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A national poll of people who watched the vice presidential debate Thursday night suggests that Democratic Sen. Joe Biden won, but also says Republican Gov. Sarah Palin exceeded expectations.

Poll respondents give Sen. Joe Biden the edge over Gov. Sarah Palin in ability to express views.

The CNN/Opinion Research Corp. said 51 percent of those polled thought Biden did the best job, while 36 percent thought Palin did the best job.

But respondents said the folksy Palin was more likable, scoring 54 percent to Biden's 36 percent. Seventy percent said Biden was more of a typical politician.

Both candidates exceeded expectations -- 84 percent of the people polled said Palin did a better job than they expected, while 64 percent said Biden also exceeded expectations.

How Palin would perform had been a major issue for the Alaska governor, who had some well-publicized fumbles during interviews with CBS' Katie Couric leading up to the debate.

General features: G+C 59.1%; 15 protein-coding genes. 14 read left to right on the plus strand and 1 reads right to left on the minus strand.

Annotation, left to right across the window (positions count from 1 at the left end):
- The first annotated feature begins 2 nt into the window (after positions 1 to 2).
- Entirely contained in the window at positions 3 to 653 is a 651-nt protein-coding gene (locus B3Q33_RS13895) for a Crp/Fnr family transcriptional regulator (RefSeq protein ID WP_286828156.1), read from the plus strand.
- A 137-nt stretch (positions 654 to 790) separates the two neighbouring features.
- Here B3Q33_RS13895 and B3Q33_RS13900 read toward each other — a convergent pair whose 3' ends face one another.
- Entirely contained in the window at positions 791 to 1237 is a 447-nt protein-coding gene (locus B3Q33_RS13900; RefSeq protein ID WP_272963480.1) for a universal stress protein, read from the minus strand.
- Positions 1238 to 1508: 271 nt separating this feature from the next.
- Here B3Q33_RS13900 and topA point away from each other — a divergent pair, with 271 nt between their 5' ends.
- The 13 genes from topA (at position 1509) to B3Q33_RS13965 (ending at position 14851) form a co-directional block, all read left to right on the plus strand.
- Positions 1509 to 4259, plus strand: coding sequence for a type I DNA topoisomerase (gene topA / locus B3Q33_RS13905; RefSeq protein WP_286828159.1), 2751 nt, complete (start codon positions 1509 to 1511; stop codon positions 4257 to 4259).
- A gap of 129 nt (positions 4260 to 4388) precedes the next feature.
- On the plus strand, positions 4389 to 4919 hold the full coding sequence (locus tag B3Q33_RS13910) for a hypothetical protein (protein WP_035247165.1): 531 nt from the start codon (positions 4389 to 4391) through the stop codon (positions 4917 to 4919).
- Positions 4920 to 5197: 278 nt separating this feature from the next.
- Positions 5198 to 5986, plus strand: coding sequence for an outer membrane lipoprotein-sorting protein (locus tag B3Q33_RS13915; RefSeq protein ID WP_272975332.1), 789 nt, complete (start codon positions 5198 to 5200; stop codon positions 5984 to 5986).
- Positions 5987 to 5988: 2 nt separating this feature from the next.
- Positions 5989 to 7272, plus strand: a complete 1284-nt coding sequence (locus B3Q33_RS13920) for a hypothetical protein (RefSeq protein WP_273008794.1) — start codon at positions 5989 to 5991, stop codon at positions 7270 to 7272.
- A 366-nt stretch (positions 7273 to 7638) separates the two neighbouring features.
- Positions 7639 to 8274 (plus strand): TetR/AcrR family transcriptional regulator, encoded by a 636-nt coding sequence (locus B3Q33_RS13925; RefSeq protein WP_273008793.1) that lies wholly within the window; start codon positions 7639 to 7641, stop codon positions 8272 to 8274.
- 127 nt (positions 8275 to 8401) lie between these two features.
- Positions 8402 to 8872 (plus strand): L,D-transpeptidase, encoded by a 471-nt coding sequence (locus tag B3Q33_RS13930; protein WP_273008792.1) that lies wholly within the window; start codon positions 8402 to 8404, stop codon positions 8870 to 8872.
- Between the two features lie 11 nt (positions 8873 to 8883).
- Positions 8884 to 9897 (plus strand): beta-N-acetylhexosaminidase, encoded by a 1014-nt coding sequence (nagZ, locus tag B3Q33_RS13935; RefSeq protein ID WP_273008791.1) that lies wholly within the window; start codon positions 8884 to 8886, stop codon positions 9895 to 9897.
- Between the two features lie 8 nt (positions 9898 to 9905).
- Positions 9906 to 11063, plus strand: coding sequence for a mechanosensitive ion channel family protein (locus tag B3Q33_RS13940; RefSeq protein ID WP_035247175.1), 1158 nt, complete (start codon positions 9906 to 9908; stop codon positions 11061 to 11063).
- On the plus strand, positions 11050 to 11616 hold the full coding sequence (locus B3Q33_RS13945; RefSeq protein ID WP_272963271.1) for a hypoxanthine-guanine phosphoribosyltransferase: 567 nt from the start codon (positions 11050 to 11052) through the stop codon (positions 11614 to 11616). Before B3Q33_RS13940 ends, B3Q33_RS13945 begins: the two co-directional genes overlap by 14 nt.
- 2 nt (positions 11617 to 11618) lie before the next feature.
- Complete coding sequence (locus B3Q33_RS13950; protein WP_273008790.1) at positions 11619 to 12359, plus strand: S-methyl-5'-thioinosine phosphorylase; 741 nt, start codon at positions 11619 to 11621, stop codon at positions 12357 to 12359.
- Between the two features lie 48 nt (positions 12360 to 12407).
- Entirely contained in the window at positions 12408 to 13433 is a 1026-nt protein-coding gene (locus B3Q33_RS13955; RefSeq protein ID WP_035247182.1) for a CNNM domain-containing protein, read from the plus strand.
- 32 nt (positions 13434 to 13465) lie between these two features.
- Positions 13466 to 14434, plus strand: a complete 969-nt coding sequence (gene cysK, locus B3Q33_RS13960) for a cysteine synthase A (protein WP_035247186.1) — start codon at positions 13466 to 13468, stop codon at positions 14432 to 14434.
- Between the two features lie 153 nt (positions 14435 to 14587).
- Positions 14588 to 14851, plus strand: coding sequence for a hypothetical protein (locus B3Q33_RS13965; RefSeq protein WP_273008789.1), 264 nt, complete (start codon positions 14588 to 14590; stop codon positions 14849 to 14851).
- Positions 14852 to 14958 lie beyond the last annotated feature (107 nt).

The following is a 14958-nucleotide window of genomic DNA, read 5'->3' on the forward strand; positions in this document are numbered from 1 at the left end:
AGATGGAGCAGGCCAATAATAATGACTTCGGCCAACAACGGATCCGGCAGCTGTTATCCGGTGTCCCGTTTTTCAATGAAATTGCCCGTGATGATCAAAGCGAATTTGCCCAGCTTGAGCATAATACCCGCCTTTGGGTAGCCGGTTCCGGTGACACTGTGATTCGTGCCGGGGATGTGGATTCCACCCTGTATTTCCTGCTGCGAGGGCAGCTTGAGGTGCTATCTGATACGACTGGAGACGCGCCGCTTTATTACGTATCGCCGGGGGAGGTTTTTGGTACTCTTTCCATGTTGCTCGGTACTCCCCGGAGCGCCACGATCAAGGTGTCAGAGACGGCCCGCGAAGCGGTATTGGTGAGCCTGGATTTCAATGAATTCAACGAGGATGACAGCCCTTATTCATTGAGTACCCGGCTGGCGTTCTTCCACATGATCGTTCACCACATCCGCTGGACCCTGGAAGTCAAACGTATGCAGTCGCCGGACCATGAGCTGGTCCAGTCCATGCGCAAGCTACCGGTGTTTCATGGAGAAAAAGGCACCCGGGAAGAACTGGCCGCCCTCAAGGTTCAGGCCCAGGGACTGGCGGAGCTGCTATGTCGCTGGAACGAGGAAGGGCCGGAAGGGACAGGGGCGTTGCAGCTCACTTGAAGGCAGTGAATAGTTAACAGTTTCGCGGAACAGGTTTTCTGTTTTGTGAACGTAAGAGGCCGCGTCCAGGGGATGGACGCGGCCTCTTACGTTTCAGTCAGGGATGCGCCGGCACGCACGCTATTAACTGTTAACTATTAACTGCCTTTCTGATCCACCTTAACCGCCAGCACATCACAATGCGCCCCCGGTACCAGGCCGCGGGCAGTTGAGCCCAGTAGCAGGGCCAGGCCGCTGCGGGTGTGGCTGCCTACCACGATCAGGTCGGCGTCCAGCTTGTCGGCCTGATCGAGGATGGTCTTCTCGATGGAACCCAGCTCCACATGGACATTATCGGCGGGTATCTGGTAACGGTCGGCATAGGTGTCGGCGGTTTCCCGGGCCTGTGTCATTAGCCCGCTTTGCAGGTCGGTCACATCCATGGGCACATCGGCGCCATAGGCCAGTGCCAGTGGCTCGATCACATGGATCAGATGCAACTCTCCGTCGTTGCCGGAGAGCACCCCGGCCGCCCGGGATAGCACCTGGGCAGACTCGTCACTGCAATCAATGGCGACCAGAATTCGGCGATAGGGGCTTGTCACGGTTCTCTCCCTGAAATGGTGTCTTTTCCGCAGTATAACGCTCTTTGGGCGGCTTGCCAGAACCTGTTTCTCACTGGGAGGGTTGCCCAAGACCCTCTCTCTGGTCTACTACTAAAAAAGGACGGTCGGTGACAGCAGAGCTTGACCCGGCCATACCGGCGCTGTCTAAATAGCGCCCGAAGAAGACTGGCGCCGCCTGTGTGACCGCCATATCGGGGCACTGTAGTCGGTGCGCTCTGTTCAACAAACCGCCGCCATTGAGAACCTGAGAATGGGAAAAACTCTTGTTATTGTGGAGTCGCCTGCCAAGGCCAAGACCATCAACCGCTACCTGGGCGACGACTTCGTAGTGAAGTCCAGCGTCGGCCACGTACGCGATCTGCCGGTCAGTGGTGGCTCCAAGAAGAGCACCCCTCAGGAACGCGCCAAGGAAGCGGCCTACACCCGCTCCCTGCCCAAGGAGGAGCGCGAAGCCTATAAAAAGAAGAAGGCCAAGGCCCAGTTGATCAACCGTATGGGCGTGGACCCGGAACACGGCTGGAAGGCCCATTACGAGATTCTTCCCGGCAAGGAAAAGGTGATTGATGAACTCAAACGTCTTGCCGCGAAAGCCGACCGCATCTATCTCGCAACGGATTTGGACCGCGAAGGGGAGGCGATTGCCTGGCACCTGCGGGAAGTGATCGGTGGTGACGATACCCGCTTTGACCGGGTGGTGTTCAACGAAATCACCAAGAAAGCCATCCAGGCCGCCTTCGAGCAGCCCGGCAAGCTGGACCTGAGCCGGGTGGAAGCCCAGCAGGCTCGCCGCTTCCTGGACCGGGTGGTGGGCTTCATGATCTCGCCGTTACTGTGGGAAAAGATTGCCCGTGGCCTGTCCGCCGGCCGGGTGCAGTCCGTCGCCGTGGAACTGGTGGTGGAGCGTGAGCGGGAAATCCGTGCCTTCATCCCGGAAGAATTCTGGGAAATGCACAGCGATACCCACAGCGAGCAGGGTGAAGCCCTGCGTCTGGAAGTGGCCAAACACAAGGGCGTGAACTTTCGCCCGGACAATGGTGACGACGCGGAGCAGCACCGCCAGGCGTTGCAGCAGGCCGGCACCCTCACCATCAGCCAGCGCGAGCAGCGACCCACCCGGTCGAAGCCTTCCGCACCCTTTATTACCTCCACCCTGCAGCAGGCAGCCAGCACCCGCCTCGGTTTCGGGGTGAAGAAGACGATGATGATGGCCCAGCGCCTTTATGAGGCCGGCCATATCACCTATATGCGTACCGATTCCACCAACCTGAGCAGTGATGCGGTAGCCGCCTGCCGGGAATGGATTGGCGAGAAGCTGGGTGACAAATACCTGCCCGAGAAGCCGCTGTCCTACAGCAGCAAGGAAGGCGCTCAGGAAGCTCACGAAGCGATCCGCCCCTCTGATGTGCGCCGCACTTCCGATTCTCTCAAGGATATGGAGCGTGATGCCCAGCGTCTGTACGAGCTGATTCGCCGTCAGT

Respondents thought Biden was better at expressing his views, giving him 52 percent to Palin's 36 Tell us who you think did best

On the question of the candidates' qualifications to assume the presidency, 87 percent of those polled said Biden is qualified and 42 percent said Palin is qualified.

The candidates sparred over which team would be the better agent of change, and Biden came out on top of that debate, with 53 percent of those polled giving the nod to the Delaware senator while 42 percent said Palin was more likely to bring change.

Respondents overwhelmingly said moderator Gwen Ifill was fair during the vice presidential debate, repudiating critics who said that Ifill, of PBS, would be biased because she is writing a book that includes Biden's running mate, Sen. Barack Obama.

Ninety-five percent of those polled said Ifill was fair.

CBS : Uncommitted Voters Say Biden Won 46%-21%  

Much like the first presidential debate, a CBS instant poll is showing that undecided voters are dramatically swinging toward Joseph Biden as the winner of the debate tonight with Gov. Sarah Palin: